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Earthquakes Japan can handle, but tsunamis are another story
A powerful earthquake measuring 6.3 on the Richter scale has struck the coast of Honshu in eastern Japan.

The quake struck at 8:24 a.m. local time on Sunday (2324 GMT on Saturday), according to the US Geological Survey.

The epicenter was monitored at 37.9813 degrees north latitude and 141.8492 degrees east longitude, with a depth of 24.8 kilometers (14 miles), the Xinhua news agency reported.

The quake was followed by a 6.6-magnitude aftershock two minutes later.

Japan is still conducting rescue operations in the aftermath of Friday's 8.9-magnitude earthquake, which triggered a 23-foot (7-meter) tsunami and over 50 aftershocks, with many measuring more than 6.0 on the Richter scale.

There are concerns that the death toll from the catastrophic earthquake could exceed 1,800.

The strong tremor has left millions of people in the quake-stricken area without water, gas, and electricity.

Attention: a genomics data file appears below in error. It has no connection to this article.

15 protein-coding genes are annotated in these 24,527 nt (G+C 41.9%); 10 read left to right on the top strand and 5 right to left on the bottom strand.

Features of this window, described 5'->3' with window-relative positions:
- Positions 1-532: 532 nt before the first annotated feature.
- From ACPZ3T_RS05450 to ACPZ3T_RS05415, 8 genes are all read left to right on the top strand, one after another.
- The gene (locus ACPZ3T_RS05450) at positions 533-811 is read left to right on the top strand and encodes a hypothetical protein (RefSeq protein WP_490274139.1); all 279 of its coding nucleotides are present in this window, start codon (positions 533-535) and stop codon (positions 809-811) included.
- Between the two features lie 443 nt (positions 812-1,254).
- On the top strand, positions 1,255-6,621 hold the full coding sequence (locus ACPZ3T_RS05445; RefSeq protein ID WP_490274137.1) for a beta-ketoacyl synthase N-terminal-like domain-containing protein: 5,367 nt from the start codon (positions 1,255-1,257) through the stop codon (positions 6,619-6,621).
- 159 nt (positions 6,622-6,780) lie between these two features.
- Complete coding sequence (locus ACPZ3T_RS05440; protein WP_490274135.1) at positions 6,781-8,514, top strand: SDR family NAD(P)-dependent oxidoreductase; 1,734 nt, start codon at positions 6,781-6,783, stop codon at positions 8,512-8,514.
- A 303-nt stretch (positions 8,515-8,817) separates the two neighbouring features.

The quake struck at 2:46 p.m. local time (0546 GMT) on Friday and its epicenter was monitored at about 373 kilometers (231 miles) from the capital Tokyo, with a depth of 32 kilometers (20 miles).

The temblor triggered a seven-meter (23-foot) tsunami and was followed by over 50 aftershocks over the next few hours, with many measuring more than 6.0 on the Richter scale.

On Friday, Japanese Prime Minister Naoto Kan pledged that the government would do all it can to rescue the survivors of the disaster.

The Japanese islands are located in an area that is the convergence point for several continental and oceanic plates. Because of Japan's location on an active plate zone, the country has had a long history of serious quakes.

The worst earthquake to hit Japan was the 8.3-magnitude Great Kanto Earthquake of 1923, which killed 100,000 people.

In 1995, the city of Kobe was hit by a powerful earthquake that killed 6,000 and injured nearly half a million residents.